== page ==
A fire Monday morning has damaged a building in the business district of Hawarden, Iowa.  Firefighters found smoke coming out of the front doot and upstairs at the old Dunloop building in the 800 block of Central Avenue.  The nearly 100 year old building houses Big Sioux Screen Printers on the first floor and the upstairs is vacant.  Mutual aid came from the Sioux Center Fire Department, which sent a ladder truck which kept the fire from spreading to an adjacent building.  Akron, Ireton, Hudson, and Alcester firefights also assisted.  No injuries were reported, and firefighters remained on the scene for several hours.



Authorities have identified the woman who was found dead in a home in Sheldon last week.  62-year-old Jody Lynn Duskin’s body was discovered in her home on Thursday by a family member.  Duskin’s death has been ruled as a homicide, but the specific cause of death has not been released.  She is the mother of the suspect in her death, 41-year –old Nathaniel Kassel.

Kassel is currently in custody at the Brookings County Sheriff’s office in South Dakota.  Kassel is held on two Iowa arrest warrants of First Degree Murder and Felon in Possession of a Firearm.  Kassel will be returned to Iowa after a judge approves his extradition.  No other details of the shooting are being released as police continue to investigate.




The regular session of the Plymouth County Board of Supervisors today will include several property issues, action items from the county engineer, and a zoning issue.  A surveyor and a landowner are on the agenda to propose parcel splits on their properties.  The county Zoning Administrator will discuss wind farm distance separations.  Later the County Drainage Board will consider approval of a contract for a project in the Hinton Drainage District.



Four bills introduced in the Iowa legislature this year have been designed to set a new statewide policy for determining how much elected officials in Iowa’s 99 counties are paid, but lawmakers are still working out the details. An alternative that may be debated in the Senate this week is still being drafted, but key senators say it will require county compensation boards to show how their salary recommendations compare to pay for officials in counties of similar size.  The Iowa House has already approved a bill that would let county supervisors dissolve compensation boards and make the salary decisions themselves. The bill also would forbid county supervisors from reducing one elected official’s salary, while all the rest are increased.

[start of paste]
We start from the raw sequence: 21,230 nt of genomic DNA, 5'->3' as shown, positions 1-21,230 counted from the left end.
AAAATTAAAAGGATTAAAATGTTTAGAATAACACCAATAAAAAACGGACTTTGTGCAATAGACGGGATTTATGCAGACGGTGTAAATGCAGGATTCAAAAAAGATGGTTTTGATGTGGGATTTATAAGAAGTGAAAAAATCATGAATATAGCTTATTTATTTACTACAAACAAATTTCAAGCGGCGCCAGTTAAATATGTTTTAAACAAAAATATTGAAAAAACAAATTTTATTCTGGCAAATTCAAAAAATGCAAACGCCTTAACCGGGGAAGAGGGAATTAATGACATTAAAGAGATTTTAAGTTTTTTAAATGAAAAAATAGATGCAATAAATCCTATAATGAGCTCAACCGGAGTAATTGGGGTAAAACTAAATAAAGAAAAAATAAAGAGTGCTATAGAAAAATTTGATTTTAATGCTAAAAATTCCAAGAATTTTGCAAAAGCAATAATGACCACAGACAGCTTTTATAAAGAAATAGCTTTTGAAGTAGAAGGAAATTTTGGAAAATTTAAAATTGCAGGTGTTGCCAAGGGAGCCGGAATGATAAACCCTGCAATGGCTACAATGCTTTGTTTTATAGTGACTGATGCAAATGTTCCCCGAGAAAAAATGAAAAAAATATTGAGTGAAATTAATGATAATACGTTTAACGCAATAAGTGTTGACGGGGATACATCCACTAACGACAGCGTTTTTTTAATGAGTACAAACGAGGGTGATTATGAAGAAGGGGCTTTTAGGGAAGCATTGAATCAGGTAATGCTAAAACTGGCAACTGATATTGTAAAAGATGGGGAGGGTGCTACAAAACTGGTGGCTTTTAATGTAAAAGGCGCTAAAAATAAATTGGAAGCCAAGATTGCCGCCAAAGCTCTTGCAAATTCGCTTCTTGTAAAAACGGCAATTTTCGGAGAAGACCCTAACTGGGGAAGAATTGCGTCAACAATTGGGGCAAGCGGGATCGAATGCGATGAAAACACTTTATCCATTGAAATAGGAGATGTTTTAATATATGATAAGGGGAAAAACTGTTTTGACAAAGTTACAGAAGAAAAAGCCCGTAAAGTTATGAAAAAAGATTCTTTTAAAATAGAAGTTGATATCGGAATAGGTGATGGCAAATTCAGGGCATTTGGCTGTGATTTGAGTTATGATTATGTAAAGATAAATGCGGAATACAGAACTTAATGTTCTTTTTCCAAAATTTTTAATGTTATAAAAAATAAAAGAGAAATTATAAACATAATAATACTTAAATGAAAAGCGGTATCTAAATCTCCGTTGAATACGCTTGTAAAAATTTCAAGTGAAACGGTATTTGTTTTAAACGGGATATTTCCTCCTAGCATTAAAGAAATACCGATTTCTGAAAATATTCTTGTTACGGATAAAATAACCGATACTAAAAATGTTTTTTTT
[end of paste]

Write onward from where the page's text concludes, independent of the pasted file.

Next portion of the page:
Republicans in the Iowa legislature are proposing an asset test and a new system to conduct frequent income checks for Iowans who’re enrolled in Medicaid or receiving what are commonly known as food stamps. The 34 Republicans in the Senate approved a bill last week to take those steps. Senator Jeff Edler, a Republican from State Center, says elected officials have a responsibility to ensure tax dollars are being responsibly allocated. Under the Senate-passed bill, Iowans with more than 15-thousand dollars in assets that can quickly be converted to cash, like stocks or a savings account, would no longer be eligible for food stamps. A vehicle or a house would not be included in the asset calculation. A bill under consideration in the House sets up the same asset test, but also includes work requirements and a proposed ban on using food stamps to buy pop or candy. Democrats oppose the changes. Senator William Dotzler (DOTS-ler), a Democrat from Waterloo, says the proposals feed the fallacy that people getting government food and health care assistance are too lazy to work.